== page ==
Aorta - TPD Claim Solicitors - Super Fund Compensation - AustraliaLAWYER HELPLINE: ☎ 1800 339 958
If you are unable to work because of aorta problems you may be able to make a TPD claim for a lump sum from the Total & Permanent Disablement insurance contained within your superannuation fund. There is no necessity for you to have been involved in an accident or to have suffered a work related injury to make a TPD claim. If you suffer from total and permanent disability, you may be able to make a TPD claim in addition to receiving your super early as a result of your condition. Our solicitors can advise you in detail as to the requirements of a successful submission, they will prepare all relevant paperwork and will obtain full supporting documentation. Our lawyers will give you free advice on the likely success of your claim to a super fund, without further obligation. It costs nothing to use our free advice service.
Our TPD claim solicitors use a risk free no win no fee arrangement.
Aorta - TPD
Aorta repair involves repair of the aortic valve or of the thoracic or abdominal aortic aneurysms. The surgery on the aorta can be a scheduled surgery or can be an emergency surgery, depending on what’s going on with the aorta. If the aorta is dissecting or bleeding between the layers of the aorta, or if the aorta is leaking, surgery is often urgent or emergency in nature. If an abdominal or thoracic aneurysm of the aorta is large but is not leaking, you need to have surgery but it is not as urgent. Some aortic aneurysms have symptoms and some do not. You may experience back pain with an enlarged aorta.
In order to have aortic surgery, you need to have the doctor decide if you need urgent surgery and whether or not you can withstand such a major surgery. If you can avoid surgery for the short term, you can get your body in better preparation for aortic surgery or you can have heart surgery to correct problems with the heart before going on to having aortic repair. If you are not a good candidate for aortic repair, you may instead be a candidate for a stent graft procedure. Your doctor will want to use an ultrasound or a CT scan of the abdomen to follow changes in the size of the aneurysm.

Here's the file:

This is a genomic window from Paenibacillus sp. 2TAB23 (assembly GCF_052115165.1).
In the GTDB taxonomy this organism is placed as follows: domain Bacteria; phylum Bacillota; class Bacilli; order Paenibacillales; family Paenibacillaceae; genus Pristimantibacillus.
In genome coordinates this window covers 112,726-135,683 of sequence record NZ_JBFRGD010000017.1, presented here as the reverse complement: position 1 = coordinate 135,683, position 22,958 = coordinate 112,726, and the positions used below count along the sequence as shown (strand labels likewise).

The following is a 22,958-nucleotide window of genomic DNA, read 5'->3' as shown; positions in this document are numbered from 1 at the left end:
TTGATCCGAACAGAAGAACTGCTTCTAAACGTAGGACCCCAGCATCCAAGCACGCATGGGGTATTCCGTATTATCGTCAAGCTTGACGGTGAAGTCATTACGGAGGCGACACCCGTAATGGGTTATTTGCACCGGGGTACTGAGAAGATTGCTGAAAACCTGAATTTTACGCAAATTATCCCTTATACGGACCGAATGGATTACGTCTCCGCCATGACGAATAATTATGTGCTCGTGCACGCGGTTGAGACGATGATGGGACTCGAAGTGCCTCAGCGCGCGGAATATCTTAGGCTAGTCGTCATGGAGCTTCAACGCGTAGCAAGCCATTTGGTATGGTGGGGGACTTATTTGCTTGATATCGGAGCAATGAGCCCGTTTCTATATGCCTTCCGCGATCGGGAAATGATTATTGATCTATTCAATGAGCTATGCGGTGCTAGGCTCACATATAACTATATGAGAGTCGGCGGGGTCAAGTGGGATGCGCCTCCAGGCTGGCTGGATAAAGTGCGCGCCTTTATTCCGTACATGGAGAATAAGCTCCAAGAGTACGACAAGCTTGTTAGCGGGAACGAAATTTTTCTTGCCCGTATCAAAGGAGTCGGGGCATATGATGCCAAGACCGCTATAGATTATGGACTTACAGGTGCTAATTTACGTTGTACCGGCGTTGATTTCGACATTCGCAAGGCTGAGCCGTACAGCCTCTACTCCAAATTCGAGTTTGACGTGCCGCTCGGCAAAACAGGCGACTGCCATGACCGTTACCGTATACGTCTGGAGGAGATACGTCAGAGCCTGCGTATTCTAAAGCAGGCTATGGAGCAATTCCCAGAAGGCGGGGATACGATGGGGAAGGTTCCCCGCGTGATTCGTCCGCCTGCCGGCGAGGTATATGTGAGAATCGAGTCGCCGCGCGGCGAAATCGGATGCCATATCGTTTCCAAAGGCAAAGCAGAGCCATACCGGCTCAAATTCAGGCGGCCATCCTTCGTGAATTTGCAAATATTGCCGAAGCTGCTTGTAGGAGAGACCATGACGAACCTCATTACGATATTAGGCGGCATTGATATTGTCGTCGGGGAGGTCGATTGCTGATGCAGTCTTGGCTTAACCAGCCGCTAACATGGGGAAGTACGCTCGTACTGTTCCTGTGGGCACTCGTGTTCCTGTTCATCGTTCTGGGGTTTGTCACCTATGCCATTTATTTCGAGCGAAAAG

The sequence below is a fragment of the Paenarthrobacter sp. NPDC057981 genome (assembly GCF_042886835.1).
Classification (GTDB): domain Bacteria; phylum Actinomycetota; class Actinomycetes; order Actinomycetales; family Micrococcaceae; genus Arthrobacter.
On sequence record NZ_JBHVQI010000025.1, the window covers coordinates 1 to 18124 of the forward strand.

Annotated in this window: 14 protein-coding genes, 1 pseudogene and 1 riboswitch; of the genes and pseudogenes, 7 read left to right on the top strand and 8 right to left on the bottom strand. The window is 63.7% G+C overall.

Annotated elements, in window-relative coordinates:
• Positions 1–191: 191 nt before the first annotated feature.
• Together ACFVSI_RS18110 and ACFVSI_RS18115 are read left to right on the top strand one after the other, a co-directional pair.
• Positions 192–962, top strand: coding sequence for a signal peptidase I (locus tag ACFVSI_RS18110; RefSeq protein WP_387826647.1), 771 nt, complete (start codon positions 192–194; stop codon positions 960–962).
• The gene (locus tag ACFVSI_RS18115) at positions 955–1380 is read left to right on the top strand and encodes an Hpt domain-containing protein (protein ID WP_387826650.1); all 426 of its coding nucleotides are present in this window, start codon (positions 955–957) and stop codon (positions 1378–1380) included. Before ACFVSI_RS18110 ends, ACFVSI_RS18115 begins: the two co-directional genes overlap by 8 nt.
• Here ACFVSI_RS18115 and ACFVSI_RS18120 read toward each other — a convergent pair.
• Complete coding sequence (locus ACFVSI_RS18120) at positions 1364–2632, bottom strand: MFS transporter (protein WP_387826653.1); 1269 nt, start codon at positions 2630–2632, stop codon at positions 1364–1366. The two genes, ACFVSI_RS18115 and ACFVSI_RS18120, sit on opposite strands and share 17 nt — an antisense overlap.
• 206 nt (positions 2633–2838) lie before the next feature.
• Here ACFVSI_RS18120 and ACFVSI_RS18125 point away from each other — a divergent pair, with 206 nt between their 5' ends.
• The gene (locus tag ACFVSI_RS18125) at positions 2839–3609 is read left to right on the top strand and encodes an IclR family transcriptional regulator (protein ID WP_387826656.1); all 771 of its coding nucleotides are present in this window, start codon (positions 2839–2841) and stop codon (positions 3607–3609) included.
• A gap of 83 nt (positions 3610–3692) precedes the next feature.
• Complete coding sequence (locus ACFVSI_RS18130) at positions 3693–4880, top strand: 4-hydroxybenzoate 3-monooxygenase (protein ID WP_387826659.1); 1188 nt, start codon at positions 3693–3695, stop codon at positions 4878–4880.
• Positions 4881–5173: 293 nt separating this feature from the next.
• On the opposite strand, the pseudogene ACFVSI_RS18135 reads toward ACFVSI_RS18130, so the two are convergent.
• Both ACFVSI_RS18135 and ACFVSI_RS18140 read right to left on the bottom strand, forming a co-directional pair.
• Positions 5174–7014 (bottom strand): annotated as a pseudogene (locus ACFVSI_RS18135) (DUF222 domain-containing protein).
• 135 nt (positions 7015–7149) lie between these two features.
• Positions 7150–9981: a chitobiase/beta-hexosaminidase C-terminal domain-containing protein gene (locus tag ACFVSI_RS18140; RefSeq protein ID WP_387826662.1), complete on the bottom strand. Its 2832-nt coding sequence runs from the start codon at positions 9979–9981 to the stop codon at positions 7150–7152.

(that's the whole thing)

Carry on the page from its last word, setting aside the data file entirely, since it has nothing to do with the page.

Men commonly get abdominal aortic aneurysms. If they are greater than 5.5 cm in diameter, surgery is recommended. If they are smaller in women, surgery might be recommended for them. If an aneurysm has grown more than a half centimeter in six months, surgery is recommended. If you are older or have other medical problems, you may not be a candidate for abdominal aortic aneurysm repair, regardless of the size and growth of the aneurysm. The surgery is just too dangerous.
Surgical repair of the aorta can be done via an open surgery or an endovascular surgery. Your doctor can tell you which is best for you. Open surgery involves making an incision in the belly and reaching the aorta through the front of the body. The aneurysm is cut out and a graft is placed in order to make a normal sized aorta. An endovascular repair is done using a tube called a stent that is inserted through the blood vessel in the groin. The stent is blown up to fit the inside of the aneurysm, allowing for better flow through the aorta. You will need to have regular x-rays and CT scans of the abdomen to make sure that the stent is in the right place and to make sure it is doing its job. Not everyone is a candidate for endovascular repair with stent placement.
In thoracic aortic aneurysms, surgery might need to be done on the aorta. It is a common problem in patients with Marfan syndrome. The aneurysm is located as the aneurysm ascends out of the heart and needs to be repaired if the size exceeds 5.5 to 6.0 centimeters in diameter. It can cause significant aortic regurgitation or leakage of the aortic valve, which necessitates surgery to correct the problem.
If an evaluation prior to surgery reveals you have coronary artery disease, you may need to have a bypass surgery or angioplasty and stent placement to the heart vessels so you can tolerate having an aneurysm surgery. You need to recover for a period of time before you can go ahead and have aorta surgery. You can also have complications of aorta surgery if you have liver disease, kidney disease, are a smoker, have chronic lung disease or diabetes. High blood pressure puts you at risk for complications of aorta surgery.
Aorta surgery can involve repair or replacement of the aortic valve. A normal aortic valve has three leaflets but some people are born or develop a condition called a bicuspid aortic valve, in which there are only two leaflets. The repair can create three leaflets again or can replace the aortic valve with one that has three leaflets.